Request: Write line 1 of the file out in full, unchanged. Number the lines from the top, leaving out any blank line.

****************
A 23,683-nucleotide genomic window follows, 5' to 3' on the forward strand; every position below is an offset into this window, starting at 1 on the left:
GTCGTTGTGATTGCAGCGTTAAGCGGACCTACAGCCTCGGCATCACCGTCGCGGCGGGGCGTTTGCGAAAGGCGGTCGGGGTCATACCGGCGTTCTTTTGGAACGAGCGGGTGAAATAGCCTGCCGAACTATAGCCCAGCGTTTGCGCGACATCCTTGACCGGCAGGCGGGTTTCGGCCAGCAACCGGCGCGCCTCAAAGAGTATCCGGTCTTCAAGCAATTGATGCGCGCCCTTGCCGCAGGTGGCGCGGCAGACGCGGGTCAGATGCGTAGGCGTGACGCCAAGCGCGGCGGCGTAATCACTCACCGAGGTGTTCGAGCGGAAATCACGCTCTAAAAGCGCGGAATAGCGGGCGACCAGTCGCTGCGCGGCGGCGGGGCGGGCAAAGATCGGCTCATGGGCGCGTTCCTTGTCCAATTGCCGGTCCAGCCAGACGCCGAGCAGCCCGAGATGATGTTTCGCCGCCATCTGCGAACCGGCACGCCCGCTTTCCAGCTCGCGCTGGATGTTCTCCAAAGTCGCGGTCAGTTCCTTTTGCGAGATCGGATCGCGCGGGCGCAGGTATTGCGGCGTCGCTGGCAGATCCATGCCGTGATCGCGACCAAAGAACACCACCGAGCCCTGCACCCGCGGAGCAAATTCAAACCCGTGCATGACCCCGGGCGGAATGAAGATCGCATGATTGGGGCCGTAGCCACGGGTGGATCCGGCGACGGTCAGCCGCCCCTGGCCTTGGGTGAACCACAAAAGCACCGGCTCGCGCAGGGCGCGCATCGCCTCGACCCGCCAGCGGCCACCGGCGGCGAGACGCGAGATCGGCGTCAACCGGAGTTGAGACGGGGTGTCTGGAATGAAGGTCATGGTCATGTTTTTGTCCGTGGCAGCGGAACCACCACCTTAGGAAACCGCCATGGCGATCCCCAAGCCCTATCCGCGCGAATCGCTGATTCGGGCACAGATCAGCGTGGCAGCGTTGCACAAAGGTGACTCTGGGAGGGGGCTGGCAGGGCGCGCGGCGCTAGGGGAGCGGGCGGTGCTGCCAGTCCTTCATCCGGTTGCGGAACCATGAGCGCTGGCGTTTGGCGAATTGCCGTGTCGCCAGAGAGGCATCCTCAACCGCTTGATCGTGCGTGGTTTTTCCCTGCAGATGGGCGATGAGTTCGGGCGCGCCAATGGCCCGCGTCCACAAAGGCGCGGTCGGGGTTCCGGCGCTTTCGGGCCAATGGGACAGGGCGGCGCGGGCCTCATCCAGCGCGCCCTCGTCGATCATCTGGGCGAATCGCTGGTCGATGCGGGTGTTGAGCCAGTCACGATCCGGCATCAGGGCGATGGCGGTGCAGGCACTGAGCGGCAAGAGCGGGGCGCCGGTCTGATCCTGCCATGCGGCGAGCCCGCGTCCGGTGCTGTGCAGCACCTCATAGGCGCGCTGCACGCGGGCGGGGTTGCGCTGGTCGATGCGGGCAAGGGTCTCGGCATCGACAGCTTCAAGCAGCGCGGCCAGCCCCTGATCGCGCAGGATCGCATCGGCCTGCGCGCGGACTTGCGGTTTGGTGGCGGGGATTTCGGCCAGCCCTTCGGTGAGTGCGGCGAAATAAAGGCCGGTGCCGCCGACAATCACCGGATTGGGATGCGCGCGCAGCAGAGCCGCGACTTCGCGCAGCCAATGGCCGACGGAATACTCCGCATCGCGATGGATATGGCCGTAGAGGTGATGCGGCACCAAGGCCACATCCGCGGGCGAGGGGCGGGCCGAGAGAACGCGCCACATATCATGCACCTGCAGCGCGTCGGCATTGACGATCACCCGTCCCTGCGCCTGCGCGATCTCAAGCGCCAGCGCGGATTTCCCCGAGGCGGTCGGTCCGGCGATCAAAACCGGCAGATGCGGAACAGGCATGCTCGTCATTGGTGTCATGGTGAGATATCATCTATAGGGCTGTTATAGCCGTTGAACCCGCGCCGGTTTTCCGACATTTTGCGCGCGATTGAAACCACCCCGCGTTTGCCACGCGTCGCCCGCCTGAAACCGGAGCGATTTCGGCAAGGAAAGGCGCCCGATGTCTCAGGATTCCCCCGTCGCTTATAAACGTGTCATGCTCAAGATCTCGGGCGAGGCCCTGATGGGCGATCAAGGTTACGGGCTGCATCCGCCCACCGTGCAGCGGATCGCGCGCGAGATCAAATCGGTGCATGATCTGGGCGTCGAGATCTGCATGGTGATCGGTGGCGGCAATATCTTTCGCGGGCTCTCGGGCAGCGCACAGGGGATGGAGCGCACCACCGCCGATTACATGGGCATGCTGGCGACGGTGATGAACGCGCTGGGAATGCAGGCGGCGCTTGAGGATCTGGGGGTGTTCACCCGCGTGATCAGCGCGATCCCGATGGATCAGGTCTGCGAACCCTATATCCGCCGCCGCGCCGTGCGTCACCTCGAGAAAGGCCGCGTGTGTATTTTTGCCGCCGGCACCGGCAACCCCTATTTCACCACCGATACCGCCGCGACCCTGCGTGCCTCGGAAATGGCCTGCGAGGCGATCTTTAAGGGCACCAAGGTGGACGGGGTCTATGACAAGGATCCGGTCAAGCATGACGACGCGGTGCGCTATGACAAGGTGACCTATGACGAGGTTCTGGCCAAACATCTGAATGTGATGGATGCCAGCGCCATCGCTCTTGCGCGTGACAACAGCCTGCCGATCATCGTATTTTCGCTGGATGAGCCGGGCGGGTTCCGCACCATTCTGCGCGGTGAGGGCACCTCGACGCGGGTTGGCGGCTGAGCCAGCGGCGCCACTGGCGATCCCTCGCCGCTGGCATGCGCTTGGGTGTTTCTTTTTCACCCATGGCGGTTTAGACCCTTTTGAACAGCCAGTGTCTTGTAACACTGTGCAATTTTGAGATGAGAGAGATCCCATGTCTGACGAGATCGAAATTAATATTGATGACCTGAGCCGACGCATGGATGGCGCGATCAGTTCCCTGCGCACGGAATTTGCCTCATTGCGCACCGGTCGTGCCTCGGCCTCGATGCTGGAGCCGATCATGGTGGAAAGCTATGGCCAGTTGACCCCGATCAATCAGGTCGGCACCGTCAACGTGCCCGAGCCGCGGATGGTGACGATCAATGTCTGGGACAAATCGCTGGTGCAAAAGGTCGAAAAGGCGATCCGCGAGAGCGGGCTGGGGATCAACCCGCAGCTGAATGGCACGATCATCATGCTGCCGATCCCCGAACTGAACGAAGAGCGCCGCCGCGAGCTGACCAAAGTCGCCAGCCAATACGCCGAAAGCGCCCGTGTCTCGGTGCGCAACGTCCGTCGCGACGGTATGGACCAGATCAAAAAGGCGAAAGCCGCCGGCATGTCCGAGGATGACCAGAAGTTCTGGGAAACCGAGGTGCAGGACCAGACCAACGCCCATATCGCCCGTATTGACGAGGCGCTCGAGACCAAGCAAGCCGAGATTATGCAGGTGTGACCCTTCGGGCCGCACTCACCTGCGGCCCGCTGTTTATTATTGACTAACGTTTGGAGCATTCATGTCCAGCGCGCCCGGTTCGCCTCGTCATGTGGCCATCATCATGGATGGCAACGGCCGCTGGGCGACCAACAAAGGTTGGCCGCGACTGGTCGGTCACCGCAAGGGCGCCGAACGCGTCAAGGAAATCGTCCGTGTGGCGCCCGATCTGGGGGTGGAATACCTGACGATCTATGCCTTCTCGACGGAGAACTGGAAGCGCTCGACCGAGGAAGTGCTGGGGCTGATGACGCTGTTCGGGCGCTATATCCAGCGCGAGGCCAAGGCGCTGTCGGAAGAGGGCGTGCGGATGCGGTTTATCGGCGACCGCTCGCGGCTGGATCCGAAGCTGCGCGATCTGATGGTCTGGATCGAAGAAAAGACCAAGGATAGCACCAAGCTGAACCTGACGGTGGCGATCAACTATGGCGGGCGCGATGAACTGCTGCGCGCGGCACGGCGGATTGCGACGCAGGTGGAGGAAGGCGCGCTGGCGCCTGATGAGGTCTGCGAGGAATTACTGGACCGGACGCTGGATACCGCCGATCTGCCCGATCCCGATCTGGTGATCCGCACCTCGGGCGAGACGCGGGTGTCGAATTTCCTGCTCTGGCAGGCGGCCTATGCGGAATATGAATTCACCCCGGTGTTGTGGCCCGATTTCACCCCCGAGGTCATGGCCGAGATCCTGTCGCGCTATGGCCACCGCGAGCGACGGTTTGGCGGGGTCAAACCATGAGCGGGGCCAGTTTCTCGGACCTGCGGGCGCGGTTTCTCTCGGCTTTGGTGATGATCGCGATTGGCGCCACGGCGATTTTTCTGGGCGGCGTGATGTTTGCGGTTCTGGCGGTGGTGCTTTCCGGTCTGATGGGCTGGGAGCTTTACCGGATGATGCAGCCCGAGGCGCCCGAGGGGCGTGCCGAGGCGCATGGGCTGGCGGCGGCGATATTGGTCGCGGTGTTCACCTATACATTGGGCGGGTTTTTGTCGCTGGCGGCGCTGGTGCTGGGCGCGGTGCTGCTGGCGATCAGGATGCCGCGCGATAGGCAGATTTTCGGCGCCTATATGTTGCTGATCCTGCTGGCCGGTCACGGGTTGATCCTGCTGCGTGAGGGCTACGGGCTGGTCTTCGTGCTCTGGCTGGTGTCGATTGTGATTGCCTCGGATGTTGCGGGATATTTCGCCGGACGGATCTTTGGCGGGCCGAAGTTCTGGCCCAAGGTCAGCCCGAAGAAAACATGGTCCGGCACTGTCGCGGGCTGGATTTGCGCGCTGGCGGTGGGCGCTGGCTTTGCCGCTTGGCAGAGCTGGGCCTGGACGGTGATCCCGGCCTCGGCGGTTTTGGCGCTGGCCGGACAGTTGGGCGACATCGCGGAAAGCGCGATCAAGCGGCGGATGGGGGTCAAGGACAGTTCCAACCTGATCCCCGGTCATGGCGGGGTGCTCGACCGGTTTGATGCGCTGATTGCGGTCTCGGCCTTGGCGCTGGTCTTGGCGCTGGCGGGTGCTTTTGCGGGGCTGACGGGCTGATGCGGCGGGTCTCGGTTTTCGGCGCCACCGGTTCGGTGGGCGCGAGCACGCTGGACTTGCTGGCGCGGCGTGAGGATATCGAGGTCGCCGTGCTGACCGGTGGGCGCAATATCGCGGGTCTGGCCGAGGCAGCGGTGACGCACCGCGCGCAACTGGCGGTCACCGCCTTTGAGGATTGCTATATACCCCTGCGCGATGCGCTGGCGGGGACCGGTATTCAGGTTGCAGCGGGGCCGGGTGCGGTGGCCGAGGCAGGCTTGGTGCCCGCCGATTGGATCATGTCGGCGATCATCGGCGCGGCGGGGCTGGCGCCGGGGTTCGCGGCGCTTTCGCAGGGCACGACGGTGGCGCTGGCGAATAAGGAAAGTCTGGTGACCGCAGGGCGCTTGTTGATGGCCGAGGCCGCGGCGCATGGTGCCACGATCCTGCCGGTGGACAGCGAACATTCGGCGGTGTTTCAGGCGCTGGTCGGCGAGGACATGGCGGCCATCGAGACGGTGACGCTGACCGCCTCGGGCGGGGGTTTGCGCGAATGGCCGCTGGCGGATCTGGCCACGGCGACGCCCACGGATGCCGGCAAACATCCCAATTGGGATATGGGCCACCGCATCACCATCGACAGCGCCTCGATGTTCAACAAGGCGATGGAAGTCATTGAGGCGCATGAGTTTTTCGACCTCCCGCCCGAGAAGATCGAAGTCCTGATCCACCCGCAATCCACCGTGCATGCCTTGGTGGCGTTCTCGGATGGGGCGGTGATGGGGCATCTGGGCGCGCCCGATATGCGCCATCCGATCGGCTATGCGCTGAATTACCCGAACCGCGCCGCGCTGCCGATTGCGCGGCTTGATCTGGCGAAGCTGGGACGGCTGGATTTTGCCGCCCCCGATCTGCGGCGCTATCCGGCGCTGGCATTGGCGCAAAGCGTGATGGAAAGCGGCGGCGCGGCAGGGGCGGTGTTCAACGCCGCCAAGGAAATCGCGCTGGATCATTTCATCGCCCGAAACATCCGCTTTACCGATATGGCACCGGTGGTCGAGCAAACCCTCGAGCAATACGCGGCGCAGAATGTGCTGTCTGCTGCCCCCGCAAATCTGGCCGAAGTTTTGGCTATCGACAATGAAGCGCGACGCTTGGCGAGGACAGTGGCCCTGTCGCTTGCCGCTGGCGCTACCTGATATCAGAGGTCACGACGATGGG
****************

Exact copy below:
A 23,683-nucleotide genomic window follows, 5' to 3' on the forward strand; every position below is an offset into this window, starting at 1 on the left: